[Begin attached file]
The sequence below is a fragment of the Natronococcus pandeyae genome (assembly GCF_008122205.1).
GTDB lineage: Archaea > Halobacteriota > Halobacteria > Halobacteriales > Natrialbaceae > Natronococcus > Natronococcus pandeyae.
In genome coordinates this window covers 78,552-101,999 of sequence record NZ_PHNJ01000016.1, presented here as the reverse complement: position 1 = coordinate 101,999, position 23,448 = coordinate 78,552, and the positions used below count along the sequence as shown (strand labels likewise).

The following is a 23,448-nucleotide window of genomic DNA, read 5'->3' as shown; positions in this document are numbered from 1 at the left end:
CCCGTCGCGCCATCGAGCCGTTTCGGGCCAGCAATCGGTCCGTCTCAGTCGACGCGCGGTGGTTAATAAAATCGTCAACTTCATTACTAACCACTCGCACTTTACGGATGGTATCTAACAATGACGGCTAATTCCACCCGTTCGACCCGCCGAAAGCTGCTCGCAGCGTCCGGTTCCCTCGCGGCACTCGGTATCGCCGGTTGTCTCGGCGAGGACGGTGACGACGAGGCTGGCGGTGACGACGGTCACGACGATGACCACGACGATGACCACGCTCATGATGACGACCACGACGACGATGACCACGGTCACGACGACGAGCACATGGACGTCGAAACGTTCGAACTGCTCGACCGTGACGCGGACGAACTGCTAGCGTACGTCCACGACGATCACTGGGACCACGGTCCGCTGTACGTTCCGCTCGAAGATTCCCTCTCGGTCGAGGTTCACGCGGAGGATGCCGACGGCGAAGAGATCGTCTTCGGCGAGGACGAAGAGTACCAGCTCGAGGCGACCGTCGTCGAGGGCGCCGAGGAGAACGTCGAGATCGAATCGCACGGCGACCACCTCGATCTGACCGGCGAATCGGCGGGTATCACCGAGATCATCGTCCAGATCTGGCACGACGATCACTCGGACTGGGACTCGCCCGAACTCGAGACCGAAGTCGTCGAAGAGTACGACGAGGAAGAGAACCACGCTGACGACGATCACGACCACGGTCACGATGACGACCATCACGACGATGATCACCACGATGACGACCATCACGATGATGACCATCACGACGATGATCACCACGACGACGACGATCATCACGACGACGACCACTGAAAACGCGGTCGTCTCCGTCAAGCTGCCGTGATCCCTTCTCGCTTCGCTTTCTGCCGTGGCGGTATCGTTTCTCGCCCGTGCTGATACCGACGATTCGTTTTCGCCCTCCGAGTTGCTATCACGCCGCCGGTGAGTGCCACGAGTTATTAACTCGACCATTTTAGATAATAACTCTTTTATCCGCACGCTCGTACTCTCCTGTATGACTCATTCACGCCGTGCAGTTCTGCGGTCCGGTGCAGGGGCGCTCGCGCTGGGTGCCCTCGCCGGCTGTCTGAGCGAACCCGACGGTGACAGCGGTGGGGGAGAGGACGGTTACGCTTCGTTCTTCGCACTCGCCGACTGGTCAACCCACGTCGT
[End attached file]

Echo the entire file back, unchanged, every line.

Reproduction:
The sequence below is a fragment of the Natronococcus pandeyae genome (assembly GCF_008122205.1).
GTDB lineage: Archaea > Halobacteriota > Halobacteria > Halobacteriales > Natrialbaceae > Natronococcus > Natronococcus pandeyae.
In genome coordinates this window covers 78,552-101,999 of sequence record NZ_PHNJ01000016.1, presented here as the reverse complement: position 1 = coordinate 101,999, position 23,448 = coordinate 78,552, and the positions used below count along the sequence as shown (strand labels likewise).

The following is a 23,448-nucleotide window of genomic DNA, read 5'->3' as shown; positions in this document are numbered from 1 at the left end:
CCCGTCGCGCCATCGAGCCGTTTCGGGCCAGCAATCGGTCCGTCTCAGTCGACGCGCGGTGGTTAATAAAATCGTCAACTTCATTACTAACCACTCGCACTTTACGGATGGTATCTAACAATGACGGCTAATTCCACCCGTTCGACCCGCCGAAAGCTGCTCGCAGCGTCCGGTTCCCTCGCGGCACTCGGTATCGCCGGTTGTCTCGGCGAGGACGGTGACGACGAGGCTGGCGGTGACGACGGTCACGACGATGACCACGACGATGACCACGCTCATGATGACGACCACGACGACGATGACCACGGTCACGACGACGAGCACATGGACGTCGAAACGTTCGAACTGCTCGACCGTGACGCGGACGAACTGCTAGCGTACGTCCACGACGATCACTGGGACCACGGTCCGCTGTACGTTCCGCTCGAAGATTCCCTCTCGGTCGAGGTTCACGCGGAGGATGCCGACGGCGAAGAGATCGTCTTCGGCGAGGACGAAGAGTACCAGCTCGAGGCGACCGTCGTCGAGGGCGCCGAGGAGAACGTCGAGATCGAATCGCACGGCGACCACCTCGATCTGACCGGCGAATCGGCGGGTATCACCGAGATCATCGTCCAGATCTGGCACGACGATCACTCGGACTGGGACTCGCCCGAACTCGAGACCGAAGTCGTCGAAGAGTACGACGAGGAAGAGAACCACGCTGACGACGATCACGACCACGGTCACGATGACGACCATCACGACGATGATCACCACGATGACGACCATCACGATGATGACCATCACGACGATGATCACCACGACGACGACGATCATCACGACGACGACCACTGAAAACGCGGTCGTCTCCGTCAAGCTGCCGTGATCCCTTCTCGCTTCGCTTTCTGCCGTGGCGGTATCGTTTCTCGCCCGTGCTGATACCGACGATTCGTTTTCGCCCTCCGAGTTGCTATCACGCCGCCGGTGAGTGCCACGAGTTATTAACTCGACCATTTTAGATAATAACTCTTTTATCCGCACGCTCGTACTCTCCTGTATGACTCATTCACGCCGTGCAGTTCTGCGGTCCGGTGCAGGGGCGCTCGCGCTGGGTGCCCTCGCCGGCTGTCTGAGCGAACCCGACGGTGACAGCGGTGGGGGAGAGGACGGTTACGCTTCGTTCTTCGCACTCGCCGACTGGTCAACCCACGTCGT